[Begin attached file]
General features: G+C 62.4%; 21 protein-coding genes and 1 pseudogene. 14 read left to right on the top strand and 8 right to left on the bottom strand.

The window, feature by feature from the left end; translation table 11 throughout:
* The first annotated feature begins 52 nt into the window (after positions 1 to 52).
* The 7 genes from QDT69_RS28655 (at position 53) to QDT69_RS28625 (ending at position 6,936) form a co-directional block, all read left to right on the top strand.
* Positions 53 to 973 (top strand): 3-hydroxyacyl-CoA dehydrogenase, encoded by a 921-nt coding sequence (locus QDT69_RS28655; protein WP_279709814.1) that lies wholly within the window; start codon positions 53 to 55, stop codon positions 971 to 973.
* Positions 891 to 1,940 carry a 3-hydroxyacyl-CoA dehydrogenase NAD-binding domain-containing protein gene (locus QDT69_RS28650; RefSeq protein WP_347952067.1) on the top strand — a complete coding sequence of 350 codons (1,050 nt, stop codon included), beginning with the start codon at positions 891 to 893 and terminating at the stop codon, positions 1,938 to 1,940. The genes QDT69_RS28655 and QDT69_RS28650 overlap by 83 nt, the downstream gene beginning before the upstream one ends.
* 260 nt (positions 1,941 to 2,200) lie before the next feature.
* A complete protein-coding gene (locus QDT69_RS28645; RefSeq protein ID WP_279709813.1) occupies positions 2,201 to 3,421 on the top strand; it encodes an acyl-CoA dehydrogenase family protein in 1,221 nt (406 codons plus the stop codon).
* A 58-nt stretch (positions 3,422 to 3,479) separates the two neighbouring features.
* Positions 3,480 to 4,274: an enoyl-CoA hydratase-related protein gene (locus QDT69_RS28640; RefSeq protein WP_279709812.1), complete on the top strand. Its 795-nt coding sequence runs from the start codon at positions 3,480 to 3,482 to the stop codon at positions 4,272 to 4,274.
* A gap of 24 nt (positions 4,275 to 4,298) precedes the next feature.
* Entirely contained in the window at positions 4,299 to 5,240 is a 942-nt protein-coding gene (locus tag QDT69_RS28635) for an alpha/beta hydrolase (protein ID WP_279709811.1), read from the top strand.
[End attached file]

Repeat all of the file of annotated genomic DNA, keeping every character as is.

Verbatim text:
General features: G+C 62.4%; 21 protein-coding genes and 1 pseudogene. 14 read left to right on the top strand and 8 right to left on the bottom strand.

The window, feature by feature from the left end; translation table 11 throughout:
* The first annotated feature begins 52 nt into the window (after positions 1 to 52).
* The 7 genes from QDT69_RS28655 (at position 53) to QDT69_RS28625 (ending at position 6,936) form a co-directional block, all read left to right on the top strand.
* Positions 53 to 973 (top strand): 3-hydroxyacyl-CoA dehydrogenase, encoded by a 921-nt coding sequence (locus QDT69_RS28655; protein WP_279709814.1) that lies wholly within the window; start codon positions 53 to 55, stop codon positions 971 to 973.
* Positions 891 to 1,940 carry a 3-hydroxyacyl-CoA dehydrogenase NAD-binding domain-containing protein gene (locus QDT69_RS28650; RefSeq protein WP_347952067.1) on the top strand — a complete coding sequence of 350 codons (1,050 nt, stop codon included), beginning with the start codon at positions 891 to 893 and terminating at the stop codon, positions 1,938 to 1,940. The genes QDT69_RS28655 and QDT69_RS28650 overlap by 83 nt, the downstream gene beginning before the upstream one ends.
* 260 nt (positions 1,941 to 2,200) lie before the next feature.
* A complete protein-coding gene (locus QDT69_RS28645; RefSeq protein ID WP_279709813.1) occupies positions 2,201 to 3,421 on the top strand; it encodes an acyl-CoA dehydrogenase family protein in 1,221 nt (406 codons plus the stop codon).
* A 58-nt stretch (positions 3,422 to 3,479) separates the two neighbouring features.
* Positions 3,480 to 4,274: an enoyl-CoA hydratase-related protein gene (locus QDT69_RS28640; RefSeq protein WP_279709812.1), complete on the top strand. Its 795-nt coding sequence runs from the start codon at positions 3,480 to 3,482 to the stop codon at positions 4,272 to 4,274.
* A gap of 24 nt (positions 4,275 to 4,298) precedes the next feature.
* Entirely contained in the window at positions 4,299 to 5,240 is a 942-nt protein-coding gene (locus tag QDT69_RS28635) for an alpha/beta hydrolase (protein ID WP_279709811.1), read from the top strand.